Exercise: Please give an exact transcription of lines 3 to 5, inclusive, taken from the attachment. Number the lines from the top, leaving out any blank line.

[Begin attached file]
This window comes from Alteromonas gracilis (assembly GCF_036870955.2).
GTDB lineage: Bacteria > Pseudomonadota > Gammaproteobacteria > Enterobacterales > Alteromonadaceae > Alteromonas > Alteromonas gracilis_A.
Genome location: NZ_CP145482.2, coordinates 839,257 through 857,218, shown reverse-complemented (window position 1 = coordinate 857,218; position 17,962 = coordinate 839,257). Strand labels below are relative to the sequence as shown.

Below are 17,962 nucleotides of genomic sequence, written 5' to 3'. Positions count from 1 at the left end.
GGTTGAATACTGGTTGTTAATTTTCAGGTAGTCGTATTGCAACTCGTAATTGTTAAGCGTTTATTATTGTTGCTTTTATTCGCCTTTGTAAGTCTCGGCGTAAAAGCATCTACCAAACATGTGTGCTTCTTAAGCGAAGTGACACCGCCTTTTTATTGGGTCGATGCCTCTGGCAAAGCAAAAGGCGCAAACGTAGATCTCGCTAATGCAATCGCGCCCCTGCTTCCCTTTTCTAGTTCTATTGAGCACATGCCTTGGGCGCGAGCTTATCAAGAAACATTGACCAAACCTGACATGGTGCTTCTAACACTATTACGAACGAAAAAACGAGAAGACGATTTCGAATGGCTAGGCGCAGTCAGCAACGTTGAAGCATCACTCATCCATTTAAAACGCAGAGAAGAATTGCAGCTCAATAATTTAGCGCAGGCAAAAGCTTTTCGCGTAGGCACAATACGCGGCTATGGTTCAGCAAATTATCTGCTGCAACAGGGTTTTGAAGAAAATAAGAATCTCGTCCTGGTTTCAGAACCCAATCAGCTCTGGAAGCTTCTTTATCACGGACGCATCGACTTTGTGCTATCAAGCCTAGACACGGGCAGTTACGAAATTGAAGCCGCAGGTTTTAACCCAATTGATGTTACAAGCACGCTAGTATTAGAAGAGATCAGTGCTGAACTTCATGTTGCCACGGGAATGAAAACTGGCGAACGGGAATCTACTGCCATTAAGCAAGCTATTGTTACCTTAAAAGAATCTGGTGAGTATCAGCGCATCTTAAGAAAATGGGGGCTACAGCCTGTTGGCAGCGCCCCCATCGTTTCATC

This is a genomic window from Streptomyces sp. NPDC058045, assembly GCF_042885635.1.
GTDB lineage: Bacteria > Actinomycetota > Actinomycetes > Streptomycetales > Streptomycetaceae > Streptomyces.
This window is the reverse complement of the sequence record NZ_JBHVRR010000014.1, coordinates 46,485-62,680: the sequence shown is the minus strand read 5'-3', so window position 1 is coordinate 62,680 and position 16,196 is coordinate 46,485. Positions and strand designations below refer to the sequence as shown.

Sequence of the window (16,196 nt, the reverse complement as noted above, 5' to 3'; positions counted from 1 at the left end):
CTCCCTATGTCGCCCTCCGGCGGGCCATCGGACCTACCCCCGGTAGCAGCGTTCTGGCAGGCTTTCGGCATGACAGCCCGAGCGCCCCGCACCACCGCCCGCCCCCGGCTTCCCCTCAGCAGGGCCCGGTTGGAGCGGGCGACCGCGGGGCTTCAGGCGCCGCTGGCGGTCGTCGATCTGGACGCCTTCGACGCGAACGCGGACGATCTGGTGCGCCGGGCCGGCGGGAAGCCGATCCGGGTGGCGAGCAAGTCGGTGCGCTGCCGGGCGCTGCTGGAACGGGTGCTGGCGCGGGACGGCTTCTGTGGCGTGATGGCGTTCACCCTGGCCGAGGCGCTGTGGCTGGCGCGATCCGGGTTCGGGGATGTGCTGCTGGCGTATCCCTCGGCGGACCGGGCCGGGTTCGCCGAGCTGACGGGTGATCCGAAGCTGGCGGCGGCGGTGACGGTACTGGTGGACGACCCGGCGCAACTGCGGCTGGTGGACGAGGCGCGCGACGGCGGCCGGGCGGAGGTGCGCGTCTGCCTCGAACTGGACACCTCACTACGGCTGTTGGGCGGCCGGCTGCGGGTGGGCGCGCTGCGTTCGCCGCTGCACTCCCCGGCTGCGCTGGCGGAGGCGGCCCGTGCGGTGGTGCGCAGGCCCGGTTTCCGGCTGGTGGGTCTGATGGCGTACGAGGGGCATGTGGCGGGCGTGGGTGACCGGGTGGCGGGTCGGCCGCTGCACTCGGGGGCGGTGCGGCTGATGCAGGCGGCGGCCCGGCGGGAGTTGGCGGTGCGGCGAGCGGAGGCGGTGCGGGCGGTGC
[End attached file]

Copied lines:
Genome location: NZ_CP145482.2, coordinates 839,257 through 857,218, shown reverse-complemented (window position 1 = coordinate 857,218; position 17,962 = coordinate 839,257). Strand labels below are relative to the sequence as shown.

Below are 17,962 nucleotides of genomic sequence, written 5' to 3'. Positions count from 1 at the left end.
GGTTGAATACTGGTTGTTAATTTTCAGGTAGTCGTATTGCAACTCGTAATTGTTAAGCGTTTATTATTGTTGCTTTTATTCGCCTTTGTAAGTCTCGGCGTAAAAGCATCTACCAAACATGTGTGCTTCTTAAGCGAAGTGACACCGCCTTTTTATTGGGTCGATGCCTCTGGCAAAGCAAAAGGCGCAAACGTAGATCTCGCTAATGCAATCGCGCCCCTGCTTCCCTTTTCTAGTTCTATTGAGCACATGCCTTGGGCGCGAGCTTATCAAGAAACATTGACCAAACCTGACATGGTGCTTCTAACACTATTACGAACGAAAAAACGAGAAGACGATTTCGAATGGCTAGGCGCAGTCAGCAACGTTGAAGCATCACTCATCCATTTAAAACGCAGAGAAGAATTGCAGCTCAATAATTTAGCGCAGGCAAAAGCTTTTCGCGTAGGCACAATACGCGGCTATGGTTCAGCAAATTATCTGCTGCAACAGGGTTTTGAAGAAAATAAGAATCTCGTCCTGGTTTCAGAACCCAATCAGCTCTGGAAGCTTCTTTATCACGGACGCATCGACTTTGTGCTATCAAGCCTAGACACGGGCAGTTACGAAATTGAAGCCGCAGGTTTTAACCCAATTGATGTTACAAGCACGCTAGTATTAGAAGAGATCAGTGCTGAACTTCATGTTGCCACGGGAATGAAAACTGGCGAACGGGAATCTACTGCCATTAAGCAAGCTATTGTTACCTTAAAAGAATCTGGTGAGTATCAGCGCATCTTAAGAAAATGGGGGCTACAGCCTGTTGGCAGCGCCCCCATCGTTTCATC